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What we did the last go around, once you get set up go ahead and pump the honey up the hose and into a bucket, keep pumping till the whole system is primed, and no longer producing any bubbles. Then leave it sit for a couple minutes, and see if an air bubble starts to form at the top of the hose, in our case, that's where it goes into the pipe. If you start seeing air show up there, you are leaking somewhere.
Good advice. Wetting the sealing surfaces with honey helps too. We also found that you need to balance speed and temperature. Too fast and you will introduce more air.
 

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Good advice. Wetting the sealing surfaces with honey helps too. We also found that you need to balance speed and temperature. Too fast and you will introduce more air.
We did a small run last nite, and I paid attention to various details so I could comment on them here. Warming the end of the hose with hot water prior to hooking up the bits does make the hose signifcantly more pliable, and you get a better seal if both hose and pipe are warm when you hook things up. It does say this in the manual, but, who hauls out the manual every time you set up? When tightening down the little strap that holds the hose on the bent pipe, you do have to crank it down significantly. On my first attempt, I did get a small air bubble forming when I left it set. Another half turn, then repeat, no air bubble. I will try wetting it all with honey next time, I can see how that would make a better seal.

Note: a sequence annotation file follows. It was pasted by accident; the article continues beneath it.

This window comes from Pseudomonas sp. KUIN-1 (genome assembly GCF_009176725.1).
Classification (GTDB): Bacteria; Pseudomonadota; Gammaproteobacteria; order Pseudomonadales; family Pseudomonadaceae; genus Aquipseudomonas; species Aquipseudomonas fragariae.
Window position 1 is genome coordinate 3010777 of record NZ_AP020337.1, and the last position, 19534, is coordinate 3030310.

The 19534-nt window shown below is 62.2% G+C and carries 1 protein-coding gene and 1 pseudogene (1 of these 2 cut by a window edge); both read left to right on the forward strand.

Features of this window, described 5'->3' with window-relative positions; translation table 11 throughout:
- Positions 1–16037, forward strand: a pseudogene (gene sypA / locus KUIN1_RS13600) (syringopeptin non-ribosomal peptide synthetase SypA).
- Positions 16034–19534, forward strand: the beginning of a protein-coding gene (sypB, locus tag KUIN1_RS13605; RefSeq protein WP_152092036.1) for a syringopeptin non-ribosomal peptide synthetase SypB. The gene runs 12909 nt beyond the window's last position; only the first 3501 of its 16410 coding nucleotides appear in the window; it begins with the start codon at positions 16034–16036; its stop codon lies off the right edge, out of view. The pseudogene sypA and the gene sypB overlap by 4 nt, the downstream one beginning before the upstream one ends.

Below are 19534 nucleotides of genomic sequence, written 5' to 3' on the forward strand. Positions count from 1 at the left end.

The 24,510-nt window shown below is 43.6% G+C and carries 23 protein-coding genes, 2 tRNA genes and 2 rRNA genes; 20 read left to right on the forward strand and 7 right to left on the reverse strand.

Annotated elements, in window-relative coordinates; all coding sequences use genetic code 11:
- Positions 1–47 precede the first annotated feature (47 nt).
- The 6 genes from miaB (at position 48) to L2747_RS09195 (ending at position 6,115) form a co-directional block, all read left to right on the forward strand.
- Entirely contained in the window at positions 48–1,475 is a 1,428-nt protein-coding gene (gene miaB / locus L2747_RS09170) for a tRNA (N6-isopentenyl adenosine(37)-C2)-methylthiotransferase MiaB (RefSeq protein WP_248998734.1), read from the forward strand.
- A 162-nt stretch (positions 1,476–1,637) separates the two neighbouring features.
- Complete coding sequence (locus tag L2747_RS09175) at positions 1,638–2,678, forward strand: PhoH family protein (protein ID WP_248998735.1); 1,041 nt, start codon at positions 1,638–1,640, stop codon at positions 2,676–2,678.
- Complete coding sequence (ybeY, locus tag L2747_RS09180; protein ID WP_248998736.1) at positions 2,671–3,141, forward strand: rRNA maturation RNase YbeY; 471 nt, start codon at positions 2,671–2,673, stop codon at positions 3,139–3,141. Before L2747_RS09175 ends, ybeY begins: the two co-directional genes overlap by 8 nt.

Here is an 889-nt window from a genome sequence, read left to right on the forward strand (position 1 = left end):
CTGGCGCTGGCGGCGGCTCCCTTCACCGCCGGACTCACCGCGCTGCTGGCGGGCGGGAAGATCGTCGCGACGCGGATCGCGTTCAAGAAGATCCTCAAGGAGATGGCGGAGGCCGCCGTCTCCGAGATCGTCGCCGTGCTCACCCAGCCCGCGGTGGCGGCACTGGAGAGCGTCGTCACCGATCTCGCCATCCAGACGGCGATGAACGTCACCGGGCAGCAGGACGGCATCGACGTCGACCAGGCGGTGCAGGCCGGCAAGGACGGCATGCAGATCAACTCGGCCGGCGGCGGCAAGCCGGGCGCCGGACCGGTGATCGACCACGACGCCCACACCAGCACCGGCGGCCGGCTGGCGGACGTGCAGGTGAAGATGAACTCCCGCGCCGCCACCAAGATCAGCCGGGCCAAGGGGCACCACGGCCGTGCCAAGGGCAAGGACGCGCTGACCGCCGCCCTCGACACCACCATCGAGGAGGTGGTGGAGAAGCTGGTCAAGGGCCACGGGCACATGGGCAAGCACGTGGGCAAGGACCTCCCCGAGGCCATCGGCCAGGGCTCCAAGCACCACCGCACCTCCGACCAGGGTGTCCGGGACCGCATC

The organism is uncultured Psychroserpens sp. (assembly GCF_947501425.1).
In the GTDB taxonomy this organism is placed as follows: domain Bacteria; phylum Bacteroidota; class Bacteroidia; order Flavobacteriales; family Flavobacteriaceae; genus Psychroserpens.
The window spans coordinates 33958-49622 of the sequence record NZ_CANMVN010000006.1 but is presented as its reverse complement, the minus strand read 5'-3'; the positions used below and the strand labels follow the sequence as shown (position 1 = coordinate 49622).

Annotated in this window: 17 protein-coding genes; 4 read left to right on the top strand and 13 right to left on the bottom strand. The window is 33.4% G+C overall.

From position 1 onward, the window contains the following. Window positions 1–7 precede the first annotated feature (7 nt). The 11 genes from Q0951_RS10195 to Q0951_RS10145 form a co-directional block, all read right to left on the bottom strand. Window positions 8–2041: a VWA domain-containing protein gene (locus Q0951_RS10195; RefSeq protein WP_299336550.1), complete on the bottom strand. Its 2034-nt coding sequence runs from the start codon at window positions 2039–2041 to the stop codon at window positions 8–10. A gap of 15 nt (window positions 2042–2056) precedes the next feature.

We were doing a hundred pounds of fireweed honey, which we keep separate from the rest here. It was in a stainless tank at 39C. I often get asked how much more time efficient using the machine is, over bottling by hand, so I kept track this time, just for a point of reference.